library-ebooksCanadian newswire service CNW is carrying a press release from Canadian Public Libraries for Fair Ebook Pricing. The release links to an open letter (PDF) from the organization, calling on the Big Five book publishers to adopt more reasonable pricing and terms for e-books.

The organization is calling for a two-tiered hybrid pricing model, in which more expensive e-books come with perpetual access, but e-books with time or use restrictions cost only slightly more than the consumer price. This is effectively the same model that American Libraries favored in the wake of Penguin Random House changing its own e-book pricing model. Not too surprising that American and Canadian libraries would be on the same page, is it?

It also puts me in mind of how EBSCO CEO Tim Collins called for “sustainable” e-book pricing models—without actually presenting much in the way of ideas for what such a model could look like. On the face of it, it would seem like a model where you pay more for more rights and less for fewer rights would make sense.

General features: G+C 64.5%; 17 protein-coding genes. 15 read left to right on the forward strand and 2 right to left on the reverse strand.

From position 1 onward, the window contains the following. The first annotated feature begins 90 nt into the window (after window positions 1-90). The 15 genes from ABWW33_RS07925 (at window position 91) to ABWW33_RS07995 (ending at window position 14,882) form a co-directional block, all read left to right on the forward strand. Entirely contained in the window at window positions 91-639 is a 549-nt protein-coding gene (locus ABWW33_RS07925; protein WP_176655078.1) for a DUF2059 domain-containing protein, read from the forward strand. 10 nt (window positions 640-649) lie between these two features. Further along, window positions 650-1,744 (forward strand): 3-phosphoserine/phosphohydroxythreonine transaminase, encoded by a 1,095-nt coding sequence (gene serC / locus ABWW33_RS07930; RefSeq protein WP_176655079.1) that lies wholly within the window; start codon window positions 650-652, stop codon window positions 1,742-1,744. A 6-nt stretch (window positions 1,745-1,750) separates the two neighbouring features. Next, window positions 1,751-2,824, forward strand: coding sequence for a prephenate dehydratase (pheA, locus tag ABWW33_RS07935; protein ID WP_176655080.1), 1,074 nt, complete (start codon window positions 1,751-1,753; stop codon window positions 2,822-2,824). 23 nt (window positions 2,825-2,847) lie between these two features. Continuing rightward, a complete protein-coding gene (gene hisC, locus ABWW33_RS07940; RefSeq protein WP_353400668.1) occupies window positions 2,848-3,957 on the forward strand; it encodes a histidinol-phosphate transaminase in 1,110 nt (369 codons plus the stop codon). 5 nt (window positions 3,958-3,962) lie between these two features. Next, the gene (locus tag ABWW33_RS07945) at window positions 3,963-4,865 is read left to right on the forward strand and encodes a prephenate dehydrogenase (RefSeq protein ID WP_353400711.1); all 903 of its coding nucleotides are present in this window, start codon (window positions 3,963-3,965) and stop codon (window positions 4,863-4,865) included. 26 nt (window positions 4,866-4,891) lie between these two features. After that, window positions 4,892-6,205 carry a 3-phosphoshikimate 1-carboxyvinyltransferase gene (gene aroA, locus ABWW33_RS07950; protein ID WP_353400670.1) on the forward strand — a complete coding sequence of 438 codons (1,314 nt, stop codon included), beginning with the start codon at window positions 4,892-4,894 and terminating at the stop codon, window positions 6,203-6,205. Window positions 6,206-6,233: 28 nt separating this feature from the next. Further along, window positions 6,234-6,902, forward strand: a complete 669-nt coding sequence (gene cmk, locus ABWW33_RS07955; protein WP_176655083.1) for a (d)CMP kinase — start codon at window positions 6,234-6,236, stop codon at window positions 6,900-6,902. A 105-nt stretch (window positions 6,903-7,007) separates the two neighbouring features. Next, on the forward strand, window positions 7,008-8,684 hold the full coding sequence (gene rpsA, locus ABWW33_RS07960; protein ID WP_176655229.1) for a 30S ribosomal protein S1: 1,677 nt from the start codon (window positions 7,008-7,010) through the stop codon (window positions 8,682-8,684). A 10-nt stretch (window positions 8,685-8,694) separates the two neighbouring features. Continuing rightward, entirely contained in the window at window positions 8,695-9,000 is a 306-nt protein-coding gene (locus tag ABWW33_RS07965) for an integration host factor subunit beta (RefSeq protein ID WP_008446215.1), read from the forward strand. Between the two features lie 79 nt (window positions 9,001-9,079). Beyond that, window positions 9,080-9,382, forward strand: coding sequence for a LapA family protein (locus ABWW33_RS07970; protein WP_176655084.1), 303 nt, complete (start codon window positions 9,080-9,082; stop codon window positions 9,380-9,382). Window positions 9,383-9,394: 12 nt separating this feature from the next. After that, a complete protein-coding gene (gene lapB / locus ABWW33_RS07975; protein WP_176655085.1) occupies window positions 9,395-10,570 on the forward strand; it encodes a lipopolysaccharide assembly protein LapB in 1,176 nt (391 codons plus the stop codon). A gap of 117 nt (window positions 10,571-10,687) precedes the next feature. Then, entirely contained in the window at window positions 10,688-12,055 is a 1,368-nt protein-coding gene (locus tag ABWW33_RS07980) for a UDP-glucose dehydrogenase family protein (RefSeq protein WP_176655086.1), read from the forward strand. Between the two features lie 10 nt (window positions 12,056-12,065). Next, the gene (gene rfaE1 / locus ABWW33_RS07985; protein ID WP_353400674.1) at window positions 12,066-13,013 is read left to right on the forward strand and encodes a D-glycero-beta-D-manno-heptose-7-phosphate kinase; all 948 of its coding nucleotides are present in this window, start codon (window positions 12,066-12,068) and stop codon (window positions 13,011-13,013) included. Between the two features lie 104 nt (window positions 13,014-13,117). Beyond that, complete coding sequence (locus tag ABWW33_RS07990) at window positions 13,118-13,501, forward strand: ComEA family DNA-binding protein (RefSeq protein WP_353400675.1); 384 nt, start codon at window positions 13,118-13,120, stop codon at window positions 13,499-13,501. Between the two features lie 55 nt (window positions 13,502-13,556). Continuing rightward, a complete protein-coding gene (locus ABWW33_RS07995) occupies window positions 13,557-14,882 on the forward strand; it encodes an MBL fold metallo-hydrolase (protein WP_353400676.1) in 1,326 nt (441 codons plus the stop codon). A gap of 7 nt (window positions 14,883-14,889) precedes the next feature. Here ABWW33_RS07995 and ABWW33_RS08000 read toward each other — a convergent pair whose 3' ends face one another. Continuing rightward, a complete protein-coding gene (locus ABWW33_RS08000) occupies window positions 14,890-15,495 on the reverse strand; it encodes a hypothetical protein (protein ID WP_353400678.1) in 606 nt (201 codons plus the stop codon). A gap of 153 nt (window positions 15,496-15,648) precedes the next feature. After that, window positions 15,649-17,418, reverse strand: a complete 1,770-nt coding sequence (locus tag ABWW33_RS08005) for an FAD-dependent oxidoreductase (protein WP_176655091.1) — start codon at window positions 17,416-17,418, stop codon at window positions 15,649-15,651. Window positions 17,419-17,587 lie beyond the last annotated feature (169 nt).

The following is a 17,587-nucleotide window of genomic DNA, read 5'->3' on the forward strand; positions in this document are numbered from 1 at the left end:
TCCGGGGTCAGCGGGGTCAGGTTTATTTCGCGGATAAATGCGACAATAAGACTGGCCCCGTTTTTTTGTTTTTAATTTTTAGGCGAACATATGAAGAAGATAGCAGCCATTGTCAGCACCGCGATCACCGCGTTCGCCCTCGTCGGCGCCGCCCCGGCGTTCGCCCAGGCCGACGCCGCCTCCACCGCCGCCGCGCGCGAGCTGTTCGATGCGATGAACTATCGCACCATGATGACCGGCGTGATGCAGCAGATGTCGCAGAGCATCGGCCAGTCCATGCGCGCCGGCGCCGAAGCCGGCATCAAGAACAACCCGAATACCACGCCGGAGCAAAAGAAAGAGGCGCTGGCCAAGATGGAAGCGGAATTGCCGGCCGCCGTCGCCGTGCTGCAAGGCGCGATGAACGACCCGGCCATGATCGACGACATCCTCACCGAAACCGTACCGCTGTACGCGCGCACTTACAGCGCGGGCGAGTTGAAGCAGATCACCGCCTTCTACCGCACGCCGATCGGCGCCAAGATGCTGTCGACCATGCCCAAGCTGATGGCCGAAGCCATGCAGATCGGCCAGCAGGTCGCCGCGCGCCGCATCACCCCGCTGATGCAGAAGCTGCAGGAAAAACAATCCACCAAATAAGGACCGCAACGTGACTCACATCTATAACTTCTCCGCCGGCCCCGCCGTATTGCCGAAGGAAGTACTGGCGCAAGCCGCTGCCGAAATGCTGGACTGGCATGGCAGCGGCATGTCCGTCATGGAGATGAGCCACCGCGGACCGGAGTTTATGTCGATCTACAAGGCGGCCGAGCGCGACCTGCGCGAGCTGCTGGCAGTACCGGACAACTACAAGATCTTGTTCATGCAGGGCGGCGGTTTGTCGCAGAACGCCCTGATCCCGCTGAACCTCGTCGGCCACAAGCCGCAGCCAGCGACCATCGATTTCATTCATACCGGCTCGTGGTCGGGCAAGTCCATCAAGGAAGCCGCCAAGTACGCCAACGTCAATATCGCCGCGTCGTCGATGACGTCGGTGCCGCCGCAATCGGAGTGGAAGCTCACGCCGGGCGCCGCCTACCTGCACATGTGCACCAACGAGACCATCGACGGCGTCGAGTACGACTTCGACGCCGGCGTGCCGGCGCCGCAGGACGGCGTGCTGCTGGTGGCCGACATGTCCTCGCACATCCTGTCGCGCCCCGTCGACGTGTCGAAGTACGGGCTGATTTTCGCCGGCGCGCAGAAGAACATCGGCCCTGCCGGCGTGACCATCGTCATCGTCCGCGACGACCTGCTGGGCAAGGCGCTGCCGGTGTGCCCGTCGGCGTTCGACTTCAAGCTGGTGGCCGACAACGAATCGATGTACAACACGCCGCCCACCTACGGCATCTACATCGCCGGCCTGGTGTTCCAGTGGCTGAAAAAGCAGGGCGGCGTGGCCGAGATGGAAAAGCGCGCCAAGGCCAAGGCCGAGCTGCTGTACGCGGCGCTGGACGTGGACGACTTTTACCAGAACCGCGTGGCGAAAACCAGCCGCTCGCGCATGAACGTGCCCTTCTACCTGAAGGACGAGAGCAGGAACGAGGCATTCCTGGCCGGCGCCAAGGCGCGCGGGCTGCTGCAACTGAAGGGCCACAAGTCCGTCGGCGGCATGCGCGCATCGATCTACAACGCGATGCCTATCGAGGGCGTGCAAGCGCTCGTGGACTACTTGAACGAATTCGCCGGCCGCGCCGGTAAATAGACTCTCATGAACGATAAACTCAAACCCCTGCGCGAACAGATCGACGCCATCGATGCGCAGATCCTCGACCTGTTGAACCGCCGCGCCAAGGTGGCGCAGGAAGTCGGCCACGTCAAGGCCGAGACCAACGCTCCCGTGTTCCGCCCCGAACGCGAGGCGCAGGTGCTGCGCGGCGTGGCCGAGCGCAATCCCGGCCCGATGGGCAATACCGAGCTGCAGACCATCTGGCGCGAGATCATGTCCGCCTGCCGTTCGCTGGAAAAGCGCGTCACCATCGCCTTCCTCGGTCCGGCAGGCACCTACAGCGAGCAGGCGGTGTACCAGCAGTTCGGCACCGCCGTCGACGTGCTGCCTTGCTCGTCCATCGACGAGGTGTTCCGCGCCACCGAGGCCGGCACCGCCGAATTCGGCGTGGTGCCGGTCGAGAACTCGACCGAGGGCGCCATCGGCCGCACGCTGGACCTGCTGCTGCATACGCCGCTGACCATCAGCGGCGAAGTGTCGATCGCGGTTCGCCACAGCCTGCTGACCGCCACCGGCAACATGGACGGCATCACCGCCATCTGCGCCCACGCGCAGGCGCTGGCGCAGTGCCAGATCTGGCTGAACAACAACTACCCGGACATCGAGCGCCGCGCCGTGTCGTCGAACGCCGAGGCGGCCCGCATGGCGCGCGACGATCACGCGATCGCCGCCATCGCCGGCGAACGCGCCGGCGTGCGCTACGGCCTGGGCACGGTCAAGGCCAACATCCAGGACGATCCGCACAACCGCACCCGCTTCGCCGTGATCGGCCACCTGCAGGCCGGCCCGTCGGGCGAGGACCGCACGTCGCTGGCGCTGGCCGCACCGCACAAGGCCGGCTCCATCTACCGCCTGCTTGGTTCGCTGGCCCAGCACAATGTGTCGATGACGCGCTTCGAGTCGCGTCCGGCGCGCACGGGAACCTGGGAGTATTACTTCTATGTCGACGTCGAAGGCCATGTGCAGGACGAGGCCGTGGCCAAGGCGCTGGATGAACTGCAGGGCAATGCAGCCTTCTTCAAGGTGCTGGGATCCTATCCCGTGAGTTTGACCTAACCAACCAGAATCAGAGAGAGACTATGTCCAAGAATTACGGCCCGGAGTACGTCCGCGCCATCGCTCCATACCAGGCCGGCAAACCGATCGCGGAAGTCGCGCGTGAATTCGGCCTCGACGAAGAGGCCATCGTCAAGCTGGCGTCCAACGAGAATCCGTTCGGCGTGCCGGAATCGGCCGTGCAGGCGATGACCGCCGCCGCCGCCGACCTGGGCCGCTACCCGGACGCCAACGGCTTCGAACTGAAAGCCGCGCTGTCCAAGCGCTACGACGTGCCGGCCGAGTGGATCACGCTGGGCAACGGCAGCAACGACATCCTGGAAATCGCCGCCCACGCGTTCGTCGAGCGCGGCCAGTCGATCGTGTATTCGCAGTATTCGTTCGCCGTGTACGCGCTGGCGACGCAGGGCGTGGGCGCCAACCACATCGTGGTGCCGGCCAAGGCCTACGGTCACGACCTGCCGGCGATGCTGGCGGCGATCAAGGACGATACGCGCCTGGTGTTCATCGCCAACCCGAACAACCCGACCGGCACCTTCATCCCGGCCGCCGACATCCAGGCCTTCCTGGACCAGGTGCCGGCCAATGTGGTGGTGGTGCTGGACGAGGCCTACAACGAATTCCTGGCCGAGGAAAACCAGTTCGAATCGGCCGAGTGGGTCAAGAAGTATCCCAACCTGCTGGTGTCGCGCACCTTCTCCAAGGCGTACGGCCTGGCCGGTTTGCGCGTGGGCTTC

When you get right down to it, e-book checkouts are kind of an awkward model for libraries. No matter how much the book costs or how many rights they have in it, libraries never really “own” e-books the way they do paper books, which means they can’t be part of any real long-term archival program to keep that information for the future. Publishers seem to be making out better with them, being able to charge ridiculous amounts of money. Library e-books are probably not actually harming book sales that much, despite what some people seem to think.

In any event, the most  important aspect of library e-books is serving the community (as libraries do with all their programs) and promoting literacy, rather than building up an archive. More reasonable pricing and usage terms would make it easier for libraries to do that, and hopefully be more lucrative for publishers, too. I hope the publishers and librarians can reach some kind of compromise arrangement that will satisfy them both.

(Found via The Passive Voice.)


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